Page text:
First, I am not a Registered Dietitian (RD) or Nutritionist; I am a Family Medicine physician with a large pediatric practice. I field questions on a daily basis from parents about what/when/how their infants should eat, advantages of breastfeeding, solid food myths, etc. Occasionally, one of the infants in my practice is failing to thrive or crossing multiple lines on the growth chart.
At my institution we possess a robust and eager to assist nutrition department complete with a RD in our residency’s PCMH clinic and access to Peds Nutrition services. PediatricRD is clearly designed more with them in mind than the average primary care provider. The app was designed at the University of Michigan(UM) and continues a trend of apps released from the UM. We have reviewed many other UM apps here on iMedicalApps including their excellent Anticoagulation Toolkit, The Eyes Have It, Return2Play, Neurolocalizer, Nerve Whiz, and UMSkinCheck. Although somewhat narrowly focused, PediatricRD has a lot to offer for both outpatient and inpatient care of pediatric patients with nutritional concerns.
Let’s use a clinical scenario to illustrate how you may use PediatricRD in the hospital setting. You are already 30 min behind in clinic, when you begin to see your next patient, a 6 month old female who presents with her parents for her 6 month well child exam. You quickly note that this previously exclusively breastfed infant is now below the 5th percentile on the growth chart in your EMR. The mother states she noticed her milk supply decreasing so started giving the infant water and rice milk “to make up the difference”. At this time, you tell your nurse to let your upcoming patient know you are going to be late.
When you first open the app, you see six named icons breaking the app into its different subject areas: anthropometrics, growth charts, predictive equations, peds malnutrition tool, formulas, and parenteral nutrition. There is a search symbol at the top to gain more rapid access to specific topics in the app, but that is pretty much it. There is not a section describing the app or its developers or any instructions about how to use it. Each section of the app does contain references for its content.
Clicking on anthropometrics (which is the study of human measurement), reveals a dropdown of topics ranging from alternate length measurements to growth chart information. You utilize the growth chart information to assist in ensuring the child, which had been breastfed until the last week, is charted on the WHO as opposed to the CDC charts your EMR uses since those are designed for older infants and includes formula fed infants. At this point the infant is back on the growth chart, but still has lost significant velocity. This section of the app does not include growth chart input. The other measurements included here are likely more useful to an RD than MD/DO. Unfortunately, the app gives formulas but they don’t actually “work”—for example, the BMI calculator shows the formula, but you cannot input any data to calculate an actual BMI. I also noticed the “back” button on the app was not particularly responsive and instead of another “back” button, you have to hit the “home” button to get back to the main screen. This could be more intuitive and responsive.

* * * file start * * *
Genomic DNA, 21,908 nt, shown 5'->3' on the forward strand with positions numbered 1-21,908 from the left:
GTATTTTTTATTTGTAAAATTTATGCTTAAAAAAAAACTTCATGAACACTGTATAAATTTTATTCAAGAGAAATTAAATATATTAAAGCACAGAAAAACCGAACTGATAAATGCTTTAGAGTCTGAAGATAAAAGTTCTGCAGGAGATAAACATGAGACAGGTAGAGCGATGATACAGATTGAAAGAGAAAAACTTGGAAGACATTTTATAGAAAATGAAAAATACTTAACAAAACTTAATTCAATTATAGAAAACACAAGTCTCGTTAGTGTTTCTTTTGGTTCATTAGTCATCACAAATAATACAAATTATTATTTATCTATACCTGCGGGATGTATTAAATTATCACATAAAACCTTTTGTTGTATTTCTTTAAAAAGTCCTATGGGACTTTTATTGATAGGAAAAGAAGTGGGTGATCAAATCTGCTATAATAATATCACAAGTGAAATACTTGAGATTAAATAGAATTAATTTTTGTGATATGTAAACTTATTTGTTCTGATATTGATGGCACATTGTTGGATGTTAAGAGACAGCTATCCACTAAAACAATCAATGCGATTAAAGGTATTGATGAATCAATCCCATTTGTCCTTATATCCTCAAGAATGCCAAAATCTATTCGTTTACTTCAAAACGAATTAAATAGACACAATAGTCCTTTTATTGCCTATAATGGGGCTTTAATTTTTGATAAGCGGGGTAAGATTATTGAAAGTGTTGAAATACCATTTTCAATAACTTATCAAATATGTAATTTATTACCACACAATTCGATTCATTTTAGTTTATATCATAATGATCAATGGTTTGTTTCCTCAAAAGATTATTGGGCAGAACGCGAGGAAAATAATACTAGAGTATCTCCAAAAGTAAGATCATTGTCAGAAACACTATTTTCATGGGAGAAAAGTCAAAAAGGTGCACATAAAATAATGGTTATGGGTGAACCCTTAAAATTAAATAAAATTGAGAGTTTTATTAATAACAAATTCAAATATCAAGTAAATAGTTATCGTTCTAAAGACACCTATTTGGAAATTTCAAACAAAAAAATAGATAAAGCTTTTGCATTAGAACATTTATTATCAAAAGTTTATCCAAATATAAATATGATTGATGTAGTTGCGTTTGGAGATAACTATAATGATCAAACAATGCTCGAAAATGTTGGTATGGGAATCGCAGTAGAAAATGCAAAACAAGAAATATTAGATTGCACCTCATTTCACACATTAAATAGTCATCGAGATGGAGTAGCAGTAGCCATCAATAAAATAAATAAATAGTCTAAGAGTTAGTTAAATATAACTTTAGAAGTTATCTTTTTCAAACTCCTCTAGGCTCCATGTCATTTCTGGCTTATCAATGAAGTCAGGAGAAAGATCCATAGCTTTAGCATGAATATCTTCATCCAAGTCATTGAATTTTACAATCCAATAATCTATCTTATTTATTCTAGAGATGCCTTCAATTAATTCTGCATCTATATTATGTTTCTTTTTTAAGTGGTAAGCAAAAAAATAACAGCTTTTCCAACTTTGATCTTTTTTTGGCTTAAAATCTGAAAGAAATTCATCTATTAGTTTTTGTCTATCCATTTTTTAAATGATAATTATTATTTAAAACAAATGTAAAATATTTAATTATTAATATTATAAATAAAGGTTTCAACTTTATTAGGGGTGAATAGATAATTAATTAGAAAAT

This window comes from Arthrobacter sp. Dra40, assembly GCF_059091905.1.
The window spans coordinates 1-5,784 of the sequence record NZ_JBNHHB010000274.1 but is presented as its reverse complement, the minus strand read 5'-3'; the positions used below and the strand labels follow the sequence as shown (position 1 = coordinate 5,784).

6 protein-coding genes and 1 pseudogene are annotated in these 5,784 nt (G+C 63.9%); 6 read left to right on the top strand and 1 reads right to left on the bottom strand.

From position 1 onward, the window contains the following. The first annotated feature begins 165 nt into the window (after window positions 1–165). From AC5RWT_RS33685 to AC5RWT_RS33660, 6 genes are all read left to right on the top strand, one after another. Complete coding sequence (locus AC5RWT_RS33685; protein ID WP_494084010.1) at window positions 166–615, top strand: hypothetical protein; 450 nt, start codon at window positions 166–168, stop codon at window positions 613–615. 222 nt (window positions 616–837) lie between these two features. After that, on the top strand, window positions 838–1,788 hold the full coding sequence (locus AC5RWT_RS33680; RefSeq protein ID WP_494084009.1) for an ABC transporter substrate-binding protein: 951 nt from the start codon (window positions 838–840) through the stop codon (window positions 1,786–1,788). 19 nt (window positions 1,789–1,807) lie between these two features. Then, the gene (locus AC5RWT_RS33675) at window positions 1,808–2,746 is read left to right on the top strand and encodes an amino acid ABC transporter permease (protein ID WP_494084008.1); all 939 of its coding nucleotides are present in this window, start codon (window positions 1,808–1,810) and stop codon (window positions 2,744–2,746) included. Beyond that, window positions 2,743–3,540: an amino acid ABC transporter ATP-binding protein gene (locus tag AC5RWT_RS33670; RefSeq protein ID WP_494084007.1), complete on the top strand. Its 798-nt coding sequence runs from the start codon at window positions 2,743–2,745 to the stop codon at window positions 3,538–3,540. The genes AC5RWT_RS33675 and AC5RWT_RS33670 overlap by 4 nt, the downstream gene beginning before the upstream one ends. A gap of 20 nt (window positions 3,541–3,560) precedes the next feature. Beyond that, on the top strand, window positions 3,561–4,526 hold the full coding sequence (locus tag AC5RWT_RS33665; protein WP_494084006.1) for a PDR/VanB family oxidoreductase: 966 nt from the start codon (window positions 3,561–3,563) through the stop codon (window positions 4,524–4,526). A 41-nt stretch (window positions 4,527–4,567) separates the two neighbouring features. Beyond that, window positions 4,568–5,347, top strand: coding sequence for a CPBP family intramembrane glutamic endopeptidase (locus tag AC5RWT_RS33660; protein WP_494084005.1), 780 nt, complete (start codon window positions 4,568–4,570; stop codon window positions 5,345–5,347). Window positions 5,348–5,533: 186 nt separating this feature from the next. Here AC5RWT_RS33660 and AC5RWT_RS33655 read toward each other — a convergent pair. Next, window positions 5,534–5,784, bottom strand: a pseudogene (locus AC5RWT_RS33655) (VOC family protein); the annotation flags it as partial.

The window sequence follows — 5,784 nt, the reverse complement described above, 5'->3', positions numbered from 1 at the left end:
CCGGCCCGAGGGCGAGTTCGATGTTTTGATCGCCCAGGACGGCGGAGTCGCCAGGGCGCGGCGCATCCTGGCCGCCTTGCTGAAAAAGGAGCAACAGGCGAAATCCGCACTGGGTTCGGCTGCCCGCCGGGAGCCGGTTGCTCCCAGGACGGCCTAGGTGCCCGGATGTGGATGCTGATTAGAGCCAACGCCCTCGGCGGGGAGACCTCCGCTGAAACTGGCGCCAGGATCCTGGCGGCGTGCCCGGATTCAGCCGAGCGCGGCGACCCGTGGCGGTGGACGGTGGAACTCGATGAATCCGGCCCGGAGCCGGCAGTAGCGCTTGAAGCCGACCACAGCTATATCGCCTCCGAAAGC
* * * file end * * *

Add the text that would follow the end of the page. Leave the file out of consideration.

Next, you turn to the growth charts section to illustrate your concerns with your patient’s parents. The app lists the most common growth charts including the WHO, CDC and Fenton (used for preemies). At first glance you again can’t chart your patient, but scrolling all the way down this section of the app you discover the “Plot Your Patient” feature. Inputting the data, you show the parents the “corrected” growth chart. In reality, I found this feature buggy. It was difficult to enter the wt and ht data. Once I entered the data, I couldn’t choose which growth chart I wanted to see the data plotted upon. You may want to stick with other growth chart apps if you want to do this on your phone until this is fixed.